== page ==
More than three years after the Killeen Police Department launched an investigation into the abuse of an association credit card by a local firefighter, an arrest has been made.

Robert Arredondo, who was the acting secretary of the Killeen Professional Fire Fighters’ Association at the time he was allegedly using the credit card, was arraigned Thursday on a charge of misappropriation of funds, more than $1,500 but less than $20,000.

The credit card belonged to the Killeen Professional Fire Fighters’ Association, an organization that local firefighters pay dues to. In turn, the association represents Killeen firefighters at public meetings and elsewhere.

According to an interoffice memorandum sent from Amanda Wallace, the former Killeen city auditor, to Kenneth Hawthorne, the city’s former interim fire chief, Arredondo’s procurement card activity was reviewed between January 2008 and April 2014.

During that review, it was found that Arredondo accidentally used the p-card on 15 occasions. Each time, he reimbursed the city or returned the merchandise for credit back to the city’s card.

However, Wallace determined there was “some intent to misuse the p-card,” according to that memorandum.

There were at least two documented instances in which the sales tax was not applied to the charge, she said.

“The fact that sales tax was not charged on these two transactions demonstrates a very deliberate act to use the city p-card rather than a personal form of payment,” Wallace said in the city document.

The Herald received the city documents after filing an open-records request that was initially denied by Killeen city officials, but later overturned by the Texas Attorney General’s office.

Among the unauthorized purchases made, Arredondo used about $3,000 to pay for a Sprint Cellular account under his name from April 2010 to May 2012, according to the affidavit.

He also used about $1,200 of unauthorized association funds at Best Buy from 2011 to 2012, and $391 at Killeen Power Sports, according to the affidavit.

The p-card administrator took note of the inappropriate activity in March 2014, and told a supervisor. From then, Arredondo’s card was deactivated, Wallace said. The city auditor was never notified, however, and there was no disciplinary action taken.

In Wallace’s memo to Hawthorne, she recommended that the fire department consult human resources to determine the best discipline for Arredondo. She also recommended that the administrator keep a log of accidental purchases to keep an eye on any patterns, and notify the city auditor immediately after learning about possible acts of fraud.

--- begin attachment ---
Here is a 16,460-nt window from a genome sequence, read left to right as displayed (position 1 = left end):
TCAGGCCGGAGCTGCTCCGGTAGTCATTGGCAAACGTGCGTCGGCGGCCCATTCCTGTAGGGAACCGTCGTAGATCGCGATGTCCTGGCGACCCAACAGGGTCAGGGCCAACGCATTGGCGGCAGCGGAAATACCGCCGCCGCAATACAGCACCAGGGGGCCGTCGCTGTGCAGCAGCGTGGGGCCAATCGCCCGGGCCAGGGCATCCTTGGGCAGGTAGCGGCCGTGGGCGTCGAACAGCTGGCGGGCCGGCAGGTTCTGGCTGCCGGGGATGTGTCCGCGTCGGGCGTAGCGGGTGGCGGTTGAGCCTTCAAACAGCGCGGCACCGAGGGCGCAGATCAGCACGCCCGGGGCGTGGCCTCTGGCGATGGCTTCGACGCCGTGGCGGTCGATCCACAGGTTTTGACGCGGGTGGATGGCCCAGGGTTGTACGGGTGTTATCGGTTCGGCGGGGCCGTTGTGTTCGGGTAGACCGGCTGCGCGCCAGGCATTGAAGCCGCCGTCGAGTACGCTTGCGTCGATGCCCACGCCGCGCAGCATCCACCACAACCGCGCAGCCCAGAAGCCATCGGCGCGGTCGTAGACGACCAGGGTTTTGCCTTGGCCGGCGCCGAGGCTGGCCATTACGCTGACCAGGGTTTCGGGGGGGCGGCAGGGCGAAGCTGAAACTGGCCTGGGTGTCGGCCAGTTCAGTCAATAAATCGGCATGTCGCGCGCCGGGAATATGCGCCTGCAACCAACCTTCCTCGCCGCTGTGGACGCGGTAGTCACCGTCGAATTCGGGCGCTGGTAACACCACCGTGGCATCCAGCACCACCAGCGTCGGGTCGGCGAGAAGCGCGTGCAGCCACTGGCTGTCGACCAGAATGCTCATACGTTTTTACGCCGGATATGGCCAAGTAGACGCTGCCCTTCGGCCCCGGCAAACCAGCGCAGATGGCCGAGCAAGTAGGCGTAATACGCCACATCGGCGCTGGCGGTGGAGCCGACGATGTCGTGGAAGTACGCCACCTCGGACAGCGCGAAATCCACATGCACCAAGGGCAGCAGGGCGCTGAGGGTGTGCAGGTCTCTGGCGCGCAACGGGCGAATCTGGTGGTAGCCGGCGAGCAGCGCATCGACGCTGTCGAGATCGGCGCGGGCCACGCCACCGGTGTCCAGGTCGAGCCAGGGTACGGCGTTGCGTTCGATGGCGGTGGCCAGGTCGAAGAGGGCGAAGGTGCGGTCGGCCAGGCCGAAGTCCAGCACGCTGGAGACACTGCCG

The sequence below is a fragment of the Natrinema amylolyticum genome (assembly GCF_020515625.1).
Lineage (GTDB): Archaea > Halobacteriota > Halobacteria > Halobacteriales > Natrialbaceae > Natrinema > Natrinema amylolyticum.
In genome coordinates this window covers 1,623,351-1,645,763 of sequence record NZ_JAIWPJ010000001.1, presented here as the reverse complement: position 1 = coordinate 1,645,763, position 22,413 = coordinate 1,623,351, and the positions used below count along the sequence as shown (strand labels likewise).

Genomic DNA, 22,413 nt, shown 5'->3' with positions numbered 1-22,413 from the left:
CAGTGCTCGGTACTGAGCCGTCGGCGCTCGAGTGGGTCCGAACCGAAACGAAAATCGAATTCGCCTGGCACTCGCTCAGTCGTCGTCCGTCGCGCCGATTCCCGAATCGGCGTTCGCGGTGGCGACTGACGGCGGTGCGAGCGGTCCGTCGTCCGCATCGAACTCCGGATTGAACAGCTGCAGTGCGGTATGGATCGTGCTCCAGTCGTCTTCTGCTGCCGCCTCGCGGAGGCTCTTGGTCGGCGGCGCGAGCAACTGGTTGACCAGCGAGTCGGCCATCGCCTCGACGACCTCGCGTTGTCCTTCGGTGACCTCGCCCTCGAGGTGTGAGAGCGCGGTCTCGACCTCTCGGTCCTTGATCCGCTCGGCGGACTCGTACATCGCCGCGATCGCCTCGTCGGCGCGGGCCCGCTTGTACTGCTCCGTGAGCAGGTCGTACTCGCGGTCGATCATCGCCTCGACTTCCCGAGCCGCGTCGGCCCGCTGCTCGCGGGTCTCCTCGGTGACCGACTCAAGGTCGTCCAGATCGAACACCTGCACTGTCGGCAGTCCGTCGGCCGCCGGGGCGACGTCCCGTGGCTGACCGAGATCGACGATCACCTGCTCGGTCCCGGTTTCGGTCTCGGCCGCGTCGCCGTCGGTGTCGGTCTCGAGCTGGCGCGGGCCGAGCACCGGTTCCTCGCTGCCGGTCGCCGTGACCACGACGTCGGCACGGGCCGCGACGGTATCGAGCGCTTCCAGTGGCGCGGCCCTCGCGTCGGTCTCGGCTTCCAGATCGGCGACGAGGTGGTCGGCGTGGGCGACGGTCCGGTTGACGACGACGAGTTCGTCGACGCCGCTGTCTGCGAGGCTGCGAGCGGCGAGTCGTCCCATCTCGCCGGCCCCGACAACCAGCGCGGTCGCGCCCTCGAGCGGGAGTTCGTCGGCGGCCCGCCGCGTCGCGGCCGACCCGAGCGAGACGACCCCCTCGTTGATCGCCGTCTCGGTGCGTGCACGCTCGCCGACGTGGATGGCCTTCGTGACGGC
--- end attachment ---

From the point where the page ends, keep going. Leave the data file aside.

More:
On Feb. 7, the Herald requested that the city return a list of any thefts reported by the internal auditor from 2015 to 2017. The alleged misuse of a P-card was reported Nov. 18, 2015, and according to the records, the allegation was substantiated and corrective action was taken. That was the only incident out of four in which the allegation could be substantiated.

On Feb. 28, the Herald requested the incident report. Linda Pemberton, the paralegal for the city, denied that request March 8.

In a letter to the Herald dated March 30, Texas Attorney General Ken Paxton’s office ruled that the information be turned over.

“You state the information is maintained in the city’s police department’s internal personnel files under section 143.089(g),” Claire V. Morris Sloan, assistant attorney general, said in the letter. “However, you inform us the information is also maintained in the city’s internal auditor’s files. The city may not engraft the confidentiality afforded to records under section 143.089(g) to records that exist independently of the internal files. Thus, the submitted information ... is not confidential.”

Marc Clifford, president of the Killeen Professional Fire Fighters Association, issued a statement about 2 p.m. Friday.

“The KPFFA would like to make it clear that this theft did not involve any public funds, but rather this was a case of a firefighter stealing from fellow firefighters,” he said. “The officer in question was a previous board member, and is suspected of stealing dues money for personal gain.”

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(1) comment


Josh Sullivan,
I'd like to know why you decided to put Mr Arredondo's story on the front page, as opposed to Keven Tennison's? They were both arrested in connection with misappropriation of funds. Mr Tennison was charged with a 3rd degree felony (he stole over $20,000), but nothing was on the front page concerning him. Mr. Arredondo, less than$5,000. Could it possibly be due to the fact that he is Caucasian? Or is it because his father is a retired firefighter and he has connections?

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